Faites connaître cette offre !
Reference : UMR7622-JEAGIB-001
Workplace : PARIS 05
Date of publication : Wednesday, May 20, 2020
Scientific Responsible name : Jean-Michel Gibert et Amandine Véber
Type of Contract : PhD Student contract / Thesis offer
Contract Period : 36 months
Start date of the thesis : 1 October 2020
Proportion of work : Full time
Remuneration : 2 135,00 € gross monthly
Description of the thesis topic
In Drosophila melanogaster, abdominal pigmentation is genetically variable and a few genes with major effects on this trait have been identified in natural populations. Moreover, abdominal pigmentation shows phenotypic plasticity. Indeed, it is darker when flies develop at low temperatures. Previous studies have shown in other insects that dark individuals warm up more rapidly and are more active. The project aims to test the role of drosophila pigmentation in temperature adaptation using an integrative approach combining mathematical modelling, simulations and laboratory experiments.
The temperature of differently pigmented drosophila illuminated by light that mimics sunlight will be analysed by calorimetry using a thermal camera that can detect minute differences in temperature. Similarly, the motor activity of differently pigmented drosophila will be quantified and analysed. In addition, it is possible to indirectly test an adaptive role of abdominal pigmentation by analysing variations in the frequency of alleles of genes involved in this trait in response to temperature variations. For this, the PhD student will model the variations in allele frequencies of a small number of genes involved in pigmentation in response to spatial (latitude) and temporal (seasonal) temperature variations, taking into account that abdominal pigmentation has both genetic and environmental bases. The results of the modelling will be compared with data from natural populations through the DrosEU consortium, which is sequencing Drosophila melanogaster populations sampled at different locations and times in Europe.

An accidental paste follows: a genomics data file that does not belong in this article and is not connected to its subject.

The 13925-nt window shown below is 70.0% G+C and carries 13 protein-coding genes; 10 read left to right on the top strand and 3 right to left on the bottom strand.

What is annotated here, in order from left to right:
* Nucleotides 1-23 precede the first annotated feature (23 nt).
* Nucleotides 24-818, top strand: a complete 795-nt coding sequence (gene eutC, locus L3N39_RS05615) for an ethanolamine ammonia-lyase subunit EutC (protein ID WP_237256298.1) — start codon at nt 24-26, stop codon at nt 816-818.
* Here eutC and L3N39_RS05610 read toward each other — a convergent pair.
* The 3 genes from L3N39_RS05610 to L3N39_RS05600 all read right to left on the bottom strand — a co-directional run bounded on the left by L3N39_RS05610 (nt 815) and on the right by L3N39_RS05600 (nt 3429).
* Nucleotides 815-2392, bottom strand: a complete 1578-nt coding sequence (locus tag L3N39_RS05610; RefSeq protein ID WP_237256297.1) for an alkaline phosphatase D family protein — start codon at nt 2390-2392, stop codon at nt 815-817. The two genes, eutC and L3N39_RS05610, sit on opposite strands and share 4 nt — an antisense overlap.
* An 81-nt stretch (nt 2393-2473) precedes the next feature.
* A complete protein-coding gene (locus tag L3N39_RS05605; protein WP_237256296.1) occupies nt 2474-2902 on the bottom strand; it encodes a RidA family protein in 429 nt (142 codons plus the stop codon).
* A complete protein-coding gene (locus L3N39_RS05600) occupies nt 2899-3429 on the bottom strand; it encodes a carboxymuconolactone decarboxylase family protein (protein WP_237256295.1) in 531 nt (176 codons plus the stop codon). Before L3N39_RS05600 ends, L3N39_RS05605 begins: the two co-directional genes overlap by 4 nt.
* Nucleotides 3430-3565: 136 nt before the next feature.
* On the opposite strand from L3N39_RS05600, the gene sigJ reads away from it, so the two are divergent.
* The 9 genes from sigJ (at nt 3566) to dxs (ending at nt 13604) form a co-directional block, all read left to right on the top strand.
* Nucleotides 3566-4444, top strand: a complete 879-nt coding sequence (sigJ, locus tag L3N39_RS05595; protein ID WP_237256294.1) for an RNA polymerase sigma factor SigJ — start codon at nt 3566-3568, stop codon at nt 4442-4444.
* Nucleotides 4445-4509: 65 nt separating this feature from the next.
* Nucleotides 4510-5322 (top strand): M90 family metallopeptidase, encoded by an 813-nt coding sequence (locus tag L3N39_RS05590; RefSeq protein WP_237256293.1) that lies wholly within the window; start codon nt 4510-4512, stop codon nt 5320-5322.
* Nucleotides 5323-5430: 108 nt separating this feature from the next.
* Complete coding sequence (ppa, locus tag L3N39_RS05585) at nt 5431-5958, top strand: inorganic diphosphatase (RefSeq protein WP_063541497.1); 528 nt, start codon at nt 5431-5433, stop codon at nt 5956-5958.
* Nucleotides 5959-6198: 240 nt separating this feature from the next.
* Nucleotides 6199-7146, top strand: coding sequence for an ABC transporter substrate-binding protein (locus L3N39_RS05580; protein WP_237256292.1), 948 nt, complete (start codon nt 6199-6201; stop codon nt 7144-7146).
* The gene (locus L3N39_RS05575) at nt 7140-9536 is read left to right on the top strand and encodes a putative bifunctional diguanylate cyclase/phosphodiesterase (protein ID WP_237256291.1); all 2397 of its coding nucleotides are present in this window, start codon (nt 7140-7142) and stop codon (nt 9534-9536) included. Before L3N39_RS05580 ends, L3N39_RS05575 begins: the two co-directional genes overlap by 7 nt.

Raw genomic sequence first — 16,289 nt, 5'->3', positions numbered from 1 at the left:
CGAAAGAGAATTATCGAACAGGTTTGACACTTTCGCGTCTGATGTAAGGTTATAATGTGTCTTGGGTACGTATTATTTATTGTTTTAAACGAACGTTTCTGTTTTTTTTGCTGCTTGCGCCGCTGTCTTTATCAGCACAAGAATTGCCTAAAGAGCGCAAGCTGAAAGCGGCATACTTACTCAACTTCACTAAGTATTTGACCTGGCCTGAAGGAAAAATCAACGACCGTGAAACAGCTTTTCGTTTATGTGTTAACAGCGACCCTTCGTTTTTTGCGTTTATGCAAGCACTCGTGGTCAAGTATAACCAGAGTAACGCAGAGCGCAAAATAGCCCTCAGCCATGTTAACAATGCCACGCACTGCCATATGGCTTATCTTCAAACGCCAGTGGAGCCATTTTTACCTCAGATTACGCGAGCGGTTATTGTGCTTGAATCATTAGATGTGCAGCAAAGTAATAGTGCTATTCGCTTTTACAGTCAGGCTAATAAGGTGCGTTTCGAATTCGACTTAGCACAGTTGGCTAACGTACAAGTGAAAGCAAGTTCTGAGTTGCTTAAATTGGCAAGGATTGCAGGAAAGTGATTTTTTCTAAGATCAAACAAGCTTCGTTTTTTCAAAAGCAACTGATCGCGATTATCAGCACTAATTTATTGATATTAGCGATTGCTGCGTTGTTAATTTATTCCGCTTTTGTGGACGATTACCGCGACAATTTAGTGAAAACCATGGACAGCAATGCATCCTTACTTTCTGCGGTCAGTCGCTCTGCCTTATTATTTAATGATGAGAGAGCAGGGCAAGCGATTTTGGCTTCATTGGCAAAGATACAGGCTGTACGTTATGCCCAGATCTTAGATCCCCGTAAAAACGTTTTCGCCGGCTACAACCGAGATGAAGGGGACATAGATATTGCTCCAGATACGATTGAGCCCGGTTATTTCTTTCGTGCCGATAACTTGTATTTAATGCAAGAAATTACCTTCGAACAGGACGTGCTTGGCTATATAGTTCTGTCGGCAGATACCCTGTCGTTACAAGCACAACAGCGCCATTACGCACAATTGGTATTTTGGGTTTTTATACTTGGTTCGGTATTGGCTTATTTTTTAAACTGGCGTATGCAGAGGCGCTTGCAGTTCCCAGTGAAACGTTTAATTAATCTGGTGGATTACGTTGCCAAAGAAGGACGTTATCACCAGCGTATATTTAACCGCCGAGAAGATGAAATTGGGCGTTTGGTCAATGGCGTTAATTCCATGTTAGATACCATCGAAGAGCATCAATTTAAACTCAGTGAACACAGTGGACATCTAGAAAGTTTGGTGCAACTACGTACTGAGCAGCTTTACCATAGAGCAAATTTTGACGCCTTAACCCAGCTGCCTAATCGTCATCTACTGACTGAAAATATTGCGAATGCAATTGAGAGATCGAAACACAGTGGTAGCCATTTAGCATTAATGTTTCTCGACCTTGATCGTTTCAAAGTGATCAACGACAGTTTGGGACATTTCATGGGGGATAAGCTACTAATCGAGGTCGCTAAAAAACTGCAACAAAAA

Expected results :
This integrative approach should lead to a better understanding of the role of drosophila abdominal pigmentation in temperature adaptation. Modelling and analysis of natural population data will allow to assess the relative contributions of genetic variation and phenotypic plasticity in temperature adaptation. Indeed, both phenotypic plasticity and maintenance of genetic variation by balancing selection in response to temperature can contribute to spatial and temporal variation in pigmentation.
This project will take place between the laboratories of the Ecole Polytechnique (Palaiseau) and the Institut de Biologie Paris-Seine (Paris) under the direction of Amandine Véber (CRCN CNRS, Centre de Mathématiques Appliquées de l'Ecole Polytechnique) and Jean-Michel Gibert (CRCN CNRS, Laboratoire de Biologie du Développement, IBPS, Sorbonne Université CNRS). Collaborators specialised in calorimetry (Philippe Cristol, Institute of Electronics and Systems, Montpellier), modelling of phenotypic plasticity (Luis-Miguel Chevin, Centre d'écologie fonctionnelle et évolutive, Montpellier), mathematical modelling (Sylvie Méléard, Centre de Mathématiques Appliquées de l'Ecole Polytechnique, Palaiseau) and analysis of the activity and ageing of fruit flies (Michaël Rera, Centre de Recherche Interdisciplinaire, Paris) will support the project. The three-year thesis contract is funded by the CNRS, through the Mission for Transverse and Interdisciplinary Initiatives (MITI).
Constraints and risks
No specific constraints and risks
The candidate must hold a master's or engineering degree. A strong motivation for mathematical modelling is required as well as a minimum knowledge of modelling tools. The position requires good oral and written communication skills (English required). We are looking for a curious and enthusiastic young researcher who will be able to work in a team on multidisciplinary projects. Applications should include a detailed CV, at least two references (who may be contacted), a one-page cover letter, a one-page summary of the master thesis and grades from Master 1 and 2 or engineering school
We talk about it on Twitter!